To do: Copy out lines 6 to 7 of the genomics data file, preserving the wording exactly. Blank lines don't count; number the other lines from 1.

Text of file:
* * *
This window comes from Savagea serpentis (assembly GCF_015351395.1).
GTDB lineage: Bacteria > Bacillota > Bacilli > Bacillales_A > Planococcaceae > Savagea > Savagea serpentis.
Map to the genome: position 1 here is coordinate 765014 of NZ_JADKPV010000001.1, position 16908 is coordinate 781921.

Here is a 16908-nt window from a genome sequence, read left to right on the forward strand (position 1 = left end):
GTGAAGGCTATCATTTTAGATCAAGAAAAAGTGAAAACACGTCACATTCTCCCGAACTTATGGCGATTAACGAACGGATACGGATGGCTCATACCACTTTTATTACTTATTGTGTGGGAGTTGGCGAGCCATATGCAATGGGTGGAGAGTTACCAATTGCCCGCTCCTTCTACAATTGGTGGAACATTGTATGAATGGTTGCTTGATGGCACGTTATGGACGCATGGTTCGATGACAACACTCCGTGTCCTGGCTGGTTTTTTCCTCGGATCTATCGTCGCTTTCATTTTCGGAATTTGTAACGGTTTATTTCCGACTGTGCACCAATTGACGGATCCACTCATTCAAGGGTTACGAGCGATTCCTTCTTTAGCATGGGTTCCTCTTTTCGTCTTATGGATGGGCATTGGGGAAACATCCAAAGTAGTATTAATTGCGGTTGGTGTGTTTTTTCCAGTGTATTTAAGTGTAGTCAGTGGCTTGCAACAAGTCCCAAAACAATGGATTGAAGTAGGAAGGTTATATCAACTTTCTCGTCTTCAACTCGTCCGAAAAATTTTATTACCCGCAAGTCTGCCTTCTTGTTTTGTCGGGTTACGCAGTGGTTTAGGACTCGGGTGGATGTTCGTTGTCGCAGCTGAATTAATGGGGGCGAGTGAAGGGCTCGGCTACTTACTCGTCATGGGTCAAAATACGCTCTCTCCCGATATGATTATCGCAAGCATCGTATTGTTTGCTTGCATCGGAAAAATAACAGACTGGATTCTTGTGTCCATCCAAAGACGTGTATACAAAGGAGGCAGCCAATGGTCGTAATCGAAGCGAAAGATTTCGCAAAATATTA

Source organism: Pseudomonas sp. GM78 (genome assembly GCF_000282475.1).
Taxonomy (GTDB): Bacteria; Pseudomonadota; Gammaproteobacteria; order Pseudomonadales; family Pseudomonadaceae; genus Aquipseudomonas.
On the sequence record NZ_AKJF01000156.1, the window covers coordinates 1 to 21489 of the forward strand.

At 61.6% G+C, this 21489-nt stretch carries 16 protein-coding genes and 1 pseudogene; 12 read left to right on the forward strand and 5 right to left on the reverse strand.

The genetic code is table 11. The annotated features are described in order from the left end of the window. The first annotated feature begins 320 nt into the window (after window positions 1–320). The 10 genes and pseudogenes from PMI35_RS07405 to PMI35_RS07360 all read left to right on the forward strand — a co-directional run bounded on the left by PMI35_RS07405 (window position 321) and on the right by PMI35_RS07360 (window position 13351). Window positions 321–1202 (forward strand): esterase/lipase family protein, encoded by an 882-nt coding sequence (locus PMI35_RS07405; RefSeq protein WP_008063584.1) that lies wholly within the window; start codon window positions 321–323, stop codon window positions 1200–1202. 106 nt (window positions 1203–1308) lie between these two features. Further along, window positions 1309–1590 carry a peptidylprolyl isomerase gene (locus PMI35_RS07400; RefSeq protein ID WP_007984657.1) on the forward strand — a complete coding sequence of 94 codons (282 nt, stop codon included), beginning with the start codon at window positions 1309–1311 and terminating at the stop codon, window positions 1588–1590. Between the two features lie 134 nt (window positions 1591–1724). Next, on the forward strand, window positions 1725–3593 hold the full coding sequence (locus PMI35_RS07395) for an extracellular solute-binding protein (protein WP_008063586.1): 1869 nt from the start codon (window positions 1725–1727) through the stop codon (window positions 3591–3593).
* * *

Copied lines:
Source organism: Pseudomonas sp. GM78 (genome assembly GCF_000282475.1).
Taxonomy (GTDB): Bacteria; Pseudomonadota; Gammaproteobacteria; order Pseudomonadales; family Pseudomonadaceae; genus Aquipseudomonas.